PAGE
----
(4) the target window obscures display of a page number in an application program in the primary window;
(5) the target window obscures display of a header window or a footer window in an application program in the primary window;
(6) the target window obscures display of an annotation pane in an application program in the primary window;
(7) the target window obscures display of a footnote pane in an application program in the primary window;
(8) the target window obscures display of a dialog box in the primary window;
(9) during a user drag operation with the user interface input device in the primary window, the cursor is moved to within a predetermined boundary region associated with the target window; or (10) during a user resizing operation with the user interface input device in the primary window, the cursor is moved to within a predetermined boundary region associated with the target window.
20. The method of claim 14, wherein the target window is maintained in a higher z-order than the primary window, and wherein the target window motion function is operative for moving the target window in accordance with a predetermined biasing function.
21. The method of claim 20, wherein the predetermined biasing function comprises moving the target window a minimal distance in a predetermined direction.
22. The method of claim 21, wherein the minimal distance is a distance sufficient such that the target window does not obscure a predetermined avoidance region of the primary window, and wherein the direction of movement of the target window is selected in the direction of the minimum distance movement required such that the target window does not overlap the avoidance region.
23. The method of claim 20 wherein the predetermined biasing function compromises the steps:
determining the movement distance required to move the target region up, down, left, and right on the display screen so that the target window does not overlap the avoidance region;
applying a biasing factor to at least one movement distance associated with a selected direction of movement to obtain at least one biased movement distance;
determining a set comprising the movement distances and at least one biased movement distance;
selecting a minimum movement distance from the set of movement distances and the at least one biased movement distance; and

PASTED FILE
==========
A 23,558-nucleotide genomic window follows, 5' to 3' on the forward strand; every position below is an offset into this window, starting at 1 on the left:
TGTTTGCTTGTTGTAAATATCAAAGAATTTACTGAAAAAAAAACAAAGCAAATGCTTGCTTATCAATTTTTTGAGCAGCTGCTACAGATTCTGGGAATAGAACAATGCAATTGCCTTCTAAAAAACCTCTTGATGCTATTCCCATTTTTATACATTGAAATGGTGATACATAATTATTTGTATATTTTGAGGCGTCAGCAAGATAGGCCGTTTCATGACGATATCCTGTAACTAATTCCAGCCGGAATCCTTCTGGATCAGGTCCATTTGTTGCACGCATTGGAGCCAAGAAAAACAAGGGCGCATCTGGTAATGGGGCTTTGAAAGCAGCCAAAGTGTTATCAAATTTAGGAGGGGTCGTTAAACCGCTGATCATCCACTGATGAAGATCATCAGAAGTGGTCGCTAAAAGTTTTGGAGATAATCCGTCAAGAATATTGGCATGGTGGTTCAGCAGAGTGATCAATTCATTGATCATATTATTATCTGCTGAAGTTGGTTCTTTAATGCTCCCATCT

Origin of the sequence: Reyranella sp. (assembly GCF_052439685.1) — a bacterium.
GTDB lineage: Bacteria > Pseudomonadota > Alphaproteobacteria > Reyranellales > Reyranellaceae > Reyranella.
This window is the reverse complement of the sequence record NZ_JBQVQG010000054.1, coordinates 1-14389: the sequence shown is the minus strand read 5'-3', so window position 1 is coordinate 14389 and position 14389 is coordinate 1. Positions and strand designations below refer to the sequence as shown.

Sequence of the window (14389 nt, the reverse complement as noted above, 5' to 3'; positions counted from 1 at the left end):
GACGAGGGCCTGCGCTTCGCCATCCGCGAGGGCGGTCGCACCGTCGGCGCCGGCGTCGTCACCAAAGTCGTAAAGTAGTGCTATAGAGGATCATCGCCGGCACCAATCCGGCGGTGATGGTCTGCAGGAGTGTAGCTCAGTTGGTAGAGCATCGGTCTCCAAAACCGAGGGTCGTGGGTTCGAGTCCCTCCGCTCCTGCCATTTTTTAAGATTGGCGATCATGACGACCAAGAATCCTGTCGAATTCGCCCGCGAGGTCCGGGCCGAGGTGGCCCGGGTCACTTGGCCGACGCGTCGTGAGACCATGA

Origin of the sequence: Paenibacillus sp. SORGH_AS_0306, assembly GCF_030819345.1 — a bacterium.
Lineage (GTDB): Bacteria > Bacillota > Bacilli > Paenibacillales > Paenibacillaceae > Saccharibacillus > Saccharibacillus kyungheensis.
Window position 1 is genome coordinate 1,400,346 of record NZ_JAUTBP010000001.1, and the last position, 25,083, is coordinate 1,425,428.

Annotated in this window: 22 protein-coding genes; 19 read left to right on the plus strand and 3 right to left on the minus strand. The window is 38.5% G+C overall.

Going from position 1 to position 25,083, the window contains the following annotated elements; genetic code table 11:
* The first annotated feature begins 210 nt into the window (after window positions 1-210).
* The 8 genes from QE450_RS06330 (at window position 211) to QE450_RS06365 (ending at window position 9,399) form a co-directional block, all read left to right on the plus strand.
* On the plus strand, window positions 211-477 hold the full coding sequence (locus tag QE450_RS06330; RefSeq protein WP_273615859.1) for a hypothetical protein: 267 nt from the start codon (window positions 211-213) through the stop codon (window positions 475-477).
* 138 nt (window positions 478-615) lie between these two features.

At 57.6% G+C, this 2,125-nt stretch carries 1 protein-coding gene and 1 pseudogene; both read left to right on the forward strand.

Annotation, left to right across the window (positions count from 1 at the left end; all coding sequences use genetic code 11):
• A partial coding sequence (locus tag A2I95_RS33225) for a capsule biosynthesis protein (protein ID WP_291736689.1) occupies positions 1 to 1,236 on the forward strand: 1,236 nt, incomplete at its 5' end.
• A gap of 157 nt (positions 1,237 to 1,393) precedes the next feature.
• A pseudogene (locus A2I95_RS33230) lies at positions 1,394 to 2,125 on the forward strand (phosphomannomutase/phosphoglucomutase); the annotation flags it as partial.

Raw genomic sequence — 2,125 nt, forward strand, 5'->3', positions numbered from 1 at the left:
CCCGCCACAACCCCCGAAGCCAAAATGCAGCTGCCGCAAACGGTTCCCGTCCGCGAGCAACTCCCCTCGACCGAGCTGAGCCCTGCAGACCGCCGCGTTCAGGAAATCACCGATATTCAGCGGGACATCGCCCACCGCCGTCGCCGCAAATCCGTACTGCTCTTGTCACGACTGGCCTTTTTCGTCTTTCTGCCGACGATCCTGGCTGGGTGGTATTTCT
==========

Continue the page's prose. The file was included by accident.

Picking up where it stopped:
redrawing the target window on the display at a location associated with the minimum movement distance.
24. The method of claim 23, wherein the minimum movement distance is a distance greater than a predetermined boundary distance from the avoidance region.
25. The method of claim 14, further comprising the steps of:
defining a plurality of predetermined anchor points on the display, the each anchor point defining a different predetermined fixed location on the display;
maintaining a move count of the number of times that the target window has been moved within a predetermined time period;
in response to the trigger condition and to the move count exceeding a predetermined value, calculating the distance from a predetermined reference point associated with the target window to each anchor point;
selecting which of the plurality of anchor points is closest to the reference point; and
redrawing the target window on the display at a location associated with the selected anchor point.
26. The method of claim 25, further comprising the steps of:
calculating the overlap of the target window relative to the avoidance region at a first proposed resting position associated with a first anchor point;
calculating the overlap of the target window relative to the avoidance region at a second proposed resting position associated with a second anchor point; and
selecting the first or the second proposed resting position as the position for redrawing the target window, whichever is associated with the minimum overlap.
27. The method of claim 14, wherein the target window avoidance region is defined in response to a user avoidance region defining operation with the user interface input device, and wherein the predetermined avoidance function comprises the steps:
defining a boundary region relative to the target window, the boundary region comprising an undisplayed region of a predetermined size extending outwardly from the displayed region of the target window; and
in response to the predetermined trigger condition, moving the target window to an area in the container area such that neither the boundary region nor the target window obscures the avoidance region.
28. The method of claim 27, wherein the user avoidance region defining operation comprises a dragging operation and wherein the avoidance region is rectangular.
29. The method of claim 14, wherein the step of moving the target window a minimal distance comprises moving the target window in a predetermined direction such that the boundary region is outside the avoidance region by a predetermined distance.
30. In a computer system having a graphical user interface including a display and a user interface input device, a method for displaying a target window relative to a primary window, comprising the steps of: